BMI Does Not Affect Outcomes in Knee-Replacement Surgery

sharma-obesity-knee-arthtoplasty2One of the most pervasive “myths” amongst orthopaedic surgeons is that higher BMI is a contraindication to knee-replacement surgery.

Regular readers, however, will perhaps previous posts on this issue, suggesting that BMI is largely irrelevant in terms of outcomes and benefits for obese patients requiring knee replacements.

This previous finding is further supported by a new paper by David Murray and colleagues from The University of Oxford, UK, published in KNEE.

The researchers prospectively examined the impact of BMI on failure rate and clinical outcomes of 2,438 unicompartmental knee replacements in 378 patients with a BMI less than 25, 856 patients with a BMI 25 to 30, 712 patients with a BMI 30 to 35, 286 patients with a BMI 35 to 40, 126 patients with a BMI 40 to 45 and 80 patients with BMI greater than 45.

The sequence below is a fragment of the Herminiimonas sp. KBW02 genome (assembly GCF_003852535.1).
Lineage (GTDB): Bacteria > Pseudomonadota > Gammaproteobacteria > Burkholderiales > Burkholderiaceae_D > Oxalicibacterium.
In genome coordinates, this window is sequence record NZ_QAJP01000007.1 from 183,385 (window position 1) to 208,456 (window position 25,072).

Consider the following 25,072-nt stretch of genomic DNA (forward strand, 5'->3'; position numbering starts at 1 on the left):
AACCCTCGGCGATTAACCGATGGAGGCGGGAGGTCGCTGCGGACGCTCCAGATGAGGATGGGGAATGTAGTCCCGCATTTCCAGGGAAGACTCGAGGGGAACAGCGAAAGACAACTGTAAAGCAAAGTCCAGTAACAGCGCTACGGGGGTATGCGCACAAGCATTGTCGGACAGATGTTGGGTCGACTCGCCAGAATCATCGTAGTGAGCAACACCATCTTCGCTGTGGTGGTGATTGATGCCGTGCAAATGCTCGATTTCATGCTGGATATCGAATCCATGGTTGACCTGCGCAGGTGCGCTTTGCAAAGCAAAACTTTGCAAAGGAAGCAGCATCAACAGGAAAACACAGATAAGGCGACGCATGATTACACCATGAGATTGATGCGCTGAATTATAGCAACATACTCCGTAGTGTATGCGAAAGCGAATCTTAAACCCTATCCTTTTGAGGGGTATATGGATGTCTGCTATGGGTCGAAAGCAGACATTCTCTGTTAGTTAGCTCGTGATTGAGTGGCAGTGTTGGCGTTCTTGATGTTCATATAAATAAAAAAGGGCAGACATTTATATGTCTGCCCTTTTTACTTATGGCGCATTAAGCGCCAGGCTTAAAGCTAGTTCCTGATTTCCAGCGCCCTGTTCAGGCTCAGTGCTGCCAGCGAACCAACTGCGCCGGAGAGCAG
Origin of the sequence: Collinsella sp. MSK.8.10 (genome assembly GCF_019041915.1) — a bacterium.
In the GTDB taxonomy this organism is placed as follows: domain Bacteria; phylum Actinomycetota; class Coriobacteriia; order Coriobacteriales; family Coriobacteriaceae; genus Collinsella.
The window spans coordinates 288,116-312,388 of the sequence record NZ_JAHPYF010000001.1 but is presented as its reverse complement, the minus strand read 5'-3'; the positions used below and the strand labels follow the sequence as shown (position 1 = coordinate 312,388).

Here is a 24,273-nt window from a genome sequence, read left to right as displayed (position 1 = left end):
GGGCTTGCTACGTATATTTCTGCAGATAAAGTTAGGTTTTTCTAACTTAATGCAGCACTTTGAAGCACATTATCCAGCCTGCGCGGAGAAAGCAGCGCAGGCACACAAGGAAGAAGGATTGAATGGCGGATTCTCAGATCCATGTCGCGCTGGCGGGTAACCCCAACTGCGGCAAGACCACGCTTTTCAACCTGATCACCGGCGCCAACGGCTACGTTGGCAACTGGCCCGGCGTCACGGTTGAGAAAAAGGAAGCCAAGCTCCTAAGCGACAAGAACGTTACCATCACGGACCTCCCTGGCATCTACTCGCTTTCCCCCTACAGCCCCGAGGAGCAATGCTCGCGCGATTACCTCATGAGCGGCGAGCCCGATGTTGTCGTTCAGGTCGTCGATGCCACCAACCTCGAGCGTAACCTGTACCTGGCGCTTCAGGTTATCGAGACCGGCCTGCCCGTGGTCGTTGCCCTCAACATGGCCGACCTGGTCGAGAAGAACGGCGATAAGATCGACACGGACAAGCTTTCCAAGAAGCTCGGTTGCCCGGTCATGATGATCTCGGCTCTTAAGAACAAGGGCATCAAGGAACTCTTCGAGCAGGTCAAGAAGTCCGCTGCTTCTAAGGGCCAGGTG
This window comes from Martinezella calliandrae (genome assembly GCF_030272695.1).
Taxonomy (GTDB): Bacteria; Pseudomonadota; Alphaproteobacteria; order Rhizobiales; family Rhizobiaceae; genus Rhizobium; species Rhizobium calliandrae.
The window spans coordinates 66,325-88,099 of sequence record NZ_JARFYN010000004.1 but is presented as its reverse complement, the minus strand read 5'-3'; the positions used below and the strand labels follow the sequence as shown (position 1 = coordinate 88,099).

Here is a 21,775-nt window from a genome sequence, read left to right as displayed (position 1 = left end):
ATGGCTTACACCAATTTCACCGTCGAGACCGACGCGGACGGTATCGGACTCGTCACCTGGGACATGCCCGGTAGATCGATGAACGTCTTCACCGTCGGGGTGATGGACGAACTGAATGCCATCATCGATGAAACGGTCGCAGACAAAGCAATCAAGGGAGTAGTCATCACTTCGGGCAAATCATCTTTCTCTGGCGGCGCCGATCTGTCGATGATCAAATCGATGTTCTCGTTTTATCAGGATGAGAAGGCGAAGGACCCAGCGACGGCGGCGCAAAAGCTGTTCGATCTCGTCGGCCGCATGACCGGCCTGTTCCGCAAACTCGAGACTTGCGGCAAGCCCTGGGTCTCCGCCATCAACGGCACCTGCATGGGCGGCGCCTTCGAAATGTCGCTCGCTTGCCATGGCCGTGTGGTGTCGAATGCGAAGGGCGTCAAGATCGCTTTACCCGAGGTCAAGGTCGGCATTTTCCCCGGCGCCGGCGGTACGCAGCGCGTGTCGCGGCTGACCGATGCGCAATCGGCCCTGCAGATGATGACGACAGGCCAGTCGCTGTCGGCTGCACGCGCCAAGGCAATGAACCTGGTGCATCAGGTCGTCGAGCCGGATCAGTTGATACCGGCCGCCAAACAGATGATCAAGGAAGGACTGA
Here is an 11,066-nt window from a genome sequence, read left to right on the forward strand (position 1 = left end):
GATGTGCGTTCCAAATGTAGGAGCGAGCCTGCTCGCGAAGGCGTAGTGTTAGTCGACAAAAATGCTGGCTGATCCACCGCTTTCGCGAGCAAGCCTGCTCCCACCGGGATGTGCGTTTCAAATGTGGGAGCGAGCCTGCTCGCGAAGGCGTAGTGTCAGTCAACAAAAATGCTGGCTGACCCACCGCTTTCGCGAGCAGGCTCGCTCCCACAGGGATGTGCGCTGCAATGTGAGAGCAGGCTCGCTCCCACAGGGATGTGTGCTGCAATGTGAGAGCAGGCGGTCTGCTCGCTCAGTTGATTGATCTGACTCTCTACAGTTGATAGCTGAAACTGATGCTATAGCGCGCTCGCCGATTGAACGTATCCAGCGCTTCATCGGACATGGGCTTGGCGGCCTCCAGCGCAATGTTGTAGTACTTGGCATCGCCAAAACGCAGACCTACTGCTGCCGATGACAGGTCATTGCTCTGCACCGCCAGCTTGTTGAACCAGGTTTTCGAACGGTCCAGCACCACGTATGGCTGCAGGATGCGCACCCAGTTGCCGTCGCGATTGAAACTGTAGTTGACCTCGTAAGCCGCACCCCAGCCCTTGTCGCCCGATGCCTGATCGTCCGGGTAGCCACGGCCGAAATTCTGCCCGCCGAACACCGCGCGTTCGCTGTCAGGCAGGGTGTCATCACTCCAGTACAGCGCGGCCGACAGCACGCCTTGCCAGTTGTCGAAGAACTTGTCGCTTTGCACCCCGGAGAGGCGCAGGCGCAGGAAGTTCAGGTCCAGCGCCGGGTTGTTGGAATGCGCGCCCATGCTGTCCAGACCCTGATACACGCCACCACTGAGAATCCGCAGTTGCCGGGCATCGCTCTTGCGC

At a mean follow-up of 5 years (range 1–12 years) there was no significant difference in the Objective American Knee Society Score between BMI groups.

Although there was a slight trend to decreasing post-operative function scores with increasing BMI, patients with higher BMI had lower scores prior to surgery. Thus, overall higher BMIs were associated with a greater change in functional scores.

Thus, this study, further confirms the notion that obese individual have as much (if not more) to benefit from knee replacement surgery with little evidence that initial BMI adversely affects outcomes.

For clinicians this finding means that there is little evidence to deny knee replacement surgery to individuals with higher BMI levels or require that these patients lose weight prior to surgery.

If you have experience (positive or negative) with knee replacement surgery in overweight and obese patients, I’d like to hear from you.

Edmonton, AB